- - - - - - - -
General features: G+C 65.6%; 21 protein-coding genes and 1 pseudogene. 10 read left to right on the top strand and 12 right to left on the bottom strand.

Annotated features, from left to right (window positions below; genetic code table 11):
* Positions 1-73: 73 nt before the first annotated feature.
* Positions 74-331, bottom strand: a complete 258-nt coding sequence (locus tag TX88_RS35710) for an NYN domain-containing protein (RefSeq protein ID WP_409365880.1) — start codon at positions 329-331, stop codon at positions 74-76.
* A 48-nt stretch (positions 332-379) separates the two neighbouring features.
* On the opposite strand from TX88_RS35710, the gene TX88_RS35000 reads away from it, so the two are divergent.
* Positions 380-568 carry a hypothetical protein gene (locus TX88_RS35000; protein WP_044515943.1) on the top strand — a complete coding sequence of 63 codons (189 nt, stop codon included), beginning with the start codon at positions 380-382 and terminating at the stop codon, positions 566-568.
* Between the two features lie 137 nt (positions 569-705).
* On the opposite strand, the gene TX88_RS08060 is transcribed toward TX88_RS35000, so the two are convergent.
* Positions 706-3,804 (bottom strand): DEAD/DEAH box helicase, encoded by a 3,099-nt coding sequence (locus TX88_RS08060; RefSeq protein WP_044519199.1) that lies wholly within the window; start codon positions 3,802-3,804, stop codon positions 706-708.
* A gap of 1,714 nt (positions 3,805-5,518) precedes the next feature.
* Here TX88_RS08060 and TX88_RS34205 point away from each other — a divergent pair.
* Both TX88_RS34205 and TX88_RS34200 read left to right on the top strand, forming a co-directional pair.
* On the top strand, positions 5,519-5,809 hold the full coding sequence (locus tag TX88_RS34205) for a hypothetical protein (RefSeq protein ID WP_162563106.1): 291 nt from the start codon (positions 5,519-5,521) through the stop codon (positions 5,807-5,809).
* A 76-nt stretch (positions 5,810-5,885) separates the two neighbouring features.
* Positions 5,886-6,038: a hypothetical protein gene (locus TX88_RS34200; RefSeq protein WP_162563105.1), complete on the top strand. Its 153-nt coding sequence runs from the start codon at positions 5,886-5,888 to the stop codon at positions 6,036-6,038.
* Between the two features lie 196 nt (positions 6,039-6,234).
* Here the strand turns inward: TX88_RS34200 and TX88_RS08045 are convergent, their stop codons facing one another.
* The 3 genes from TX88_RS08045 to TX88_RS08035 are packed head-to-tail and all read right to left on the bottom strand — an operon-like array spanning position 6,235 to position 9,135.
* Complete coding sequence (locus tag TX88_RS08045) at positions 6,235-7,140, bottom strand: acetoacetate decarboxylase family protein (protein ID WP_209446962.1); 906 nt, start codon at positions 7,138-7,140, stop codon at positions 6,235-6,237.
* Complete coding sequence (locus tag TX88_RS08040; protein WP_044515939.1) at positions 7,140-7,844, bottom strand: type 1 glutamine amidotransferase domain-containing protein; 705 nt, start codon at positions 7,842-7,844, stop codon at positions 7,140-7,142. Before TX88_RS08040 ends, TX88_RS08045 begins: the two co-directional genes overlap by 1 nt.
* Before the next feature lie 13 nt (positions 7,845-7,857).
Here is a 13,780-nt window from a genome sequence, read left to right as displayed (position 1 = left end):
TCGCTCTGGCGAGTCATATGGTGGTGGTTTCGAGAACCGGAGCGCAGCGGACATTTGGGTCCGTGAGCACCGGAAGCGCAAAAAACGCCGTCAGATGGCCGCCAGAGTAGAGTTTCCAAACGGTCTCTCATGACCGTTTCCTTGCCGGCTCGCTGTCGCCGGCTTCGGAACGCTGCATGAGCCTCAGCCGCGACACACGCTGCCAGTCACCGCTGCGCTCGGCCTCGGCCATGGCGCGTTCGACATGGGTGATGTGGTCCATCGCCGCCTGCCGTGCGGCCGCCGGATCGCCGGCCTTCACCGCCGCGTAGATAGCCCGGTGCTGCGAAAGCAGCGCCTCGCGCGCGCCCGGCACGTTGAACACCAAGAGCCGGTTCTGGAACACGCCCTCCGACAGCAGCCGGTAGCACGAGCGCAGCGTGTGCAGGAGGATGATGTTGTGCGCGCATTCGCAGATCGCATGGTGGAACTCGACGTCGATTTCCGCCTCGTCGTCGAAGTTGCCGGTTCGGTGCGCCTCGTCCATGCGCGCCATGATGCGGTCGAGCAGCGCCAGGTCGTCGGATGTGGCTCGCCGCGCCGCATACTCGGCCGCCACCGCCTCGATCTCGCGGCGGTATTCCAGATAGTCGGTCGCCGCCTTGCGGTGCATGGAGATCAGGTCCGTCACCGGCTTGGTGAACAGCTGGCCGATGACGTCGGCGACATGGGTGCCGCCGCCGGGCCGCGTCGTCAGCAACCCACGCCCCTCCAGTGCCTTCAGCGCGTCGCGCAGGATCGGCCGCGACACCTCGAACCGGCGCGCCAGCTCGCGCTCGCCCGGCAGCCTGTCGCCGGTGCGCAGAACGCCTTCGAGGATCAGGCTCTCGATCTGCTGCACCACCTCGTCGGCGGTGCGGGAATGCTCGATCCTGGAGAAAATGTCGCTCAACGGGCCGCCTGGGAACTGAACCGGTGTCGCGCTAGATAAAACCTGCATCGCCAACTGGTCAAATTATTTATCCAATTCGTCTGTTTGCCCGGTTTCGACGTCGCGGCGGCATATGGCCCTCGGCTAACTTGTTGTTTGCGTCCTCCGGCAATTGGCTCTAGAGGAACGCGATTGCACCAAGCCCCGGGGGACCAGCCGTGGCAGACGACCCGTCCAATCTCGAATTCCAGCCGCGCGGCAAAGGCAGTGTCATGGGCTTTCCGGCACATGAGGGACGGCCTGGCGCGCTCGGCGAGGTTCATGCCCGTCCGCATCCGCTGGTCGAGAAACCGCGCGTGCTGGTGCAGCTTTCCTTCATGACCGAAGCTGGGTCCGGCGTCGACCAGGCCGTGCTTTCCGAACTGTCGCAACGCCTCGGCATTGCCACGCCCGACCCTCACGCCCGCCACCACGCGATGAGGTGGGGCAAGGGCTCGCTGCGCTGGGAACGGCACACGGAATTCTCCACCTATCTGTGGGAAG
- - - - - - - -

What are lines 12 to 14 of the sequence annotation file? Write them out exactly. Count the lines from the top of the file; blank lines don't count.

* Here TX88_RS08060 and TX88_RS34205 point away from each other — a divergent pair.
* Both TX88_RS34205 and TX88_RS34200 read left to right on the top strand, forming a co-directional pair.
* On the top strand, positions 5,519-5,809 hold the full coding sequence (locus tag TX88_RS34205) for a hypothetical protein (RefSeq protein ID WP_162563106.1): 291 nt from the start codon (positions 5,519-5,521) through the stop codon (positions 5,807-5,809).